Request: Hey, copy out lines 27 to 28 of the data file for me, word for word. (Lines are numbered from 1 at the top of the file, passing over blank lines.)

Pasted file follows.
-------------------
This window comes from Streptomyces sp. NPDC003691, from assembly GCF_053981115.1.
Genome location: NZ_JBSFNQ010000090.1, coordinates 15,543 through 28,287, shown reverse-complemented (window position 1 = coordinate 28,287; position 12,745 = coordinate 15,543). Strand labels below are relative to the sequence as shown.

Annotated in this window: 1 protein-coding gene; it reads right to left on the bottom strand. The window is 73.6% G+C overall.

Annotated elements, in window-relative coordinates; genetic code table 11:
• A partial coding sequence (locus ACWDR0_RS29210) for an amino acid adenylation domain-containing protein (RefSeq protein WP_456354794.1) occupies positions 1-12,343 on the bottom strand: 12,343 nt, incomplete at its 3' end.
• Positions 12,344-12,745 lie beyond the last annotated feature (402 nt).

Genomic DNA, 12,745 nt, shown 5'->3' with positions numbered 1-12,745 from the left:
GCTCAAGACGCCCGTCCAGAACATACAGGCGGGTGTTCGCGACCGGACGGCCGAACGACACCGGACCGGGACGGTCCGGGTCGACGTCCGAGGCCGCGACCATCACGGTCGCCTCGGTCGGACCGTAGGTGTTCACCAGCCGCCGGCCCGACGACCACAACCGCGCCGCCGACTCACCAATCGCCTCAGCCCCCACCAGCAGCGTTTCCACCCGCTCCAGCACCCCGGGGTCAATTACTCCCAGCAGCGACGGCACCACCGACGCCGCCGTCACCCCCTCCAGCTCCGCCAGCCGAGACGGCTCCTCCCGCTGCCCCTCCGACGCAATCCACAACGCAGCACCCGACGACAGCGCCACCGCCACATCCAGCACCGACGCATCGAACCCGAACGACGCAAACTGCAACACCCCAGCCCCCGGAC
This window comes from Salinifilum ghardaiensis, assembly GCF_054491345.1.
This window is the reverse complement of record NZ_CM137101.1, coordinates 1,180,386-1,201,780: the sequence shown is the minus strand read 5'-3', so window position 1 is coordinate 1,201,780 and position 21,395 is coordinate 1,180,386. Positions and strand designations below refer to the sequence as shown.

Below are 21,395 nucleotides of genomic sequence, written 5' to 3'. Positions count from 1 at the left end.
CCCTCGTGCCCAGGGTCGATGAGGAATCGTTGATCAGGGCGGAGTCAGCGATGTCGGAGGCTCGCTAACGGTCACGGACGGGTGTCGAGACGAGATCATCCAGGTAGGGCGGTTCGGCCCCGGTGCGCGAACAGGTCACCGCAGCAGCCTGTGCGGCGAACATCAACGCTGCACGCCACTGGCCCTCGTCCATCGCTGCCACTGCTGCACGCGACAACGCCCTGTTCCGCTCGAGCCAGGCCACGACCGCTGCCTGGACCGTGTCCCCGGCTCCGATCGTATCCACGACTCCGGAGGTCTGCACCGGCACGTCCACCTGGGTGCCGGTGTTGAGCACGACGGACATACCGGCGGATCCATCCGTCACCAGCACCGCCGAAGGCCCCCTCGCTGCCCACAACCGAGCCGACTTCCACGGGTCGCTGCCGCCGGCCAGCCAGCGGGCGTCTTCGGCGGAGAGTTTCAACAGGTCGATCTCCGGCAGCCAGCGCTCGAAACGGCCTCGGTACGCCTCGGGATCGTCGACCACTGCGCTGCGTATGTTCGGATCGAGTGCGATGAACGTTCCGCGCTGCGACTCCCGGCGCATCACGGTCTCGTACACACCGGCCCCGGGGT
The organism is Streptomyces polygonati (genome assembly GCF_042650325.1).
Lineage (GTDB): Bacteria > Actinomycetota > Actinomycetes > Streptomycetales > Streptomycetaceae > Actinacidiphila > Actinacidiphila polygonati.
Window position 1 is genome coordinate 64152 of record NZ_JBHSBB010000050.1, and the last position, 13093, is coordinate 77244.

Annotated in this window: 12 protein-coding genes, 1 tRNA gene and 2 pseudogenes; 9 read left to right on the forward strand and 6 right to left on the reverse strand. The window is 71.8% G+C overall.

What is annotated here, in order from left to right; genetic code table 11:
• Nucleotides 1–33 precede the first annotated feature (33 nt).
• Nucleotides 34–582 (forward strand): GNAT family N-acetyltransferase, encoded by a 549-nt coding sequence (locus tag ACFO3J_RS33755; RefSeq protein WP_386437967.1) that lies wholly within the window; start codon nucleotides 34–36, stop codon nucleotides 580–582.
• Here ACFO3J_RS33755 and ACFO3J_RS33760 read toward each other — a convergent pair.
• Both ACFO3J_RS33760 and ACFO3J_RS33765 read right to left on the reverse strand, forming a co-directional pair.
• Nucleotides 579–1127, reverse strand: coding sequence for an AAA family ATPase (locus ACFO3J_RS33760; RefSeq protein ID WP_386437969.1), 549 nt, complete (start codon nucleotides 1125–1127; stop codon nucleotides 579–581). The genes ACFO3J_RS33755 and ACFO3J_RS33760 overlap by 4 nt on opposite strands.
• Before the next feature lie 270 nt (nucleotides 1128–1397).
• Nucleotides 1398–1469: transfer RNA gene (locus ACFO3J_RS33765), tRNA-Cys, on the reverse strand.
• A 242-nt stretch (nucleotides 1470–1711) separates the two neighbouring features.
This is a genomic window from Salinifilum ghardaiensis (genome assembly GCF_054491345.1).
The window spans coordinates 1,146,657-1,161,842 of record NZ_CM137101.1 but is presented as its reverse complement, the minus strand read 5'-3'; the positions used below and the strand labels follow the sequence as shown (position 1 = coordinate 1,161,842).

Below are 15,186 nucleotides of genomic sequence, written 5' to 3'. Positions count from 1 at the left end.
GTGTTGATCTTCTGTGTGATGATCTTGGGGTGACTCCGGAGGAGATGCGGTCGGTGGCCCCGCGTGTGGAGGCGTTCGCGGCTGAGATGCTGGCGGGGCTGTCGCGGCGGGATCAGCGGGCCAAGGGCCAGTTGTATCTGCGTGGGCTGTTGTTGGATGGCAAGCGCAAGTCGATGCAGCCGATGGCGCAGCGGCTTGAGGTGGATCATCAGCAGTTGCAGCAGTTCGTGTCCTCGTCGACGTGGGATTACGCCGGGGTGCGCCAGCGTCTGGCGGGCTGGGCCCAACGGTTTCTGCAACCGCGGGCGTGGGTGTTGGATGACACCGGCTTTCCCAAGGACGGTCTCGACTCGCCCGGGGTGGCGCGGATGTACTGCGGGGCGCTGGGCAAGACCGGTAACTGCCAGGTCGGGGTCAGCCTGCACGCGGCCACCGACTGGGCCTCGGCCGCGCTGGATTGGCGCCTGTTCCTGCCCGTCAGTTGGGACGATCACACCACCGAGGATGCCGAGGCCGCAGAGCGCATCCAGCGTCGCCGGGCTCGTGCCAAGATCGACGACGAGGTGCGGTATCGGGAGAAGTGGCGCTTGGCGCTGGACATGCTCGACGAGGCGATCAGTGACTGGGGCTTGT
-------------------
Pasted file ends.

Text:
The window spans coordinates 1,146,657-1,161,842 of record NZ_CM137101.1 but is presented as its reverse complement, the minus strand read 5'-3'; the positions used below and the strand labels follow the sequence as shown (position 1 = coordinate 1,161,842).

Below are 15,186 nucleotides of genomic sequence, written 5' to 3'. Positions count from 1 at the left end.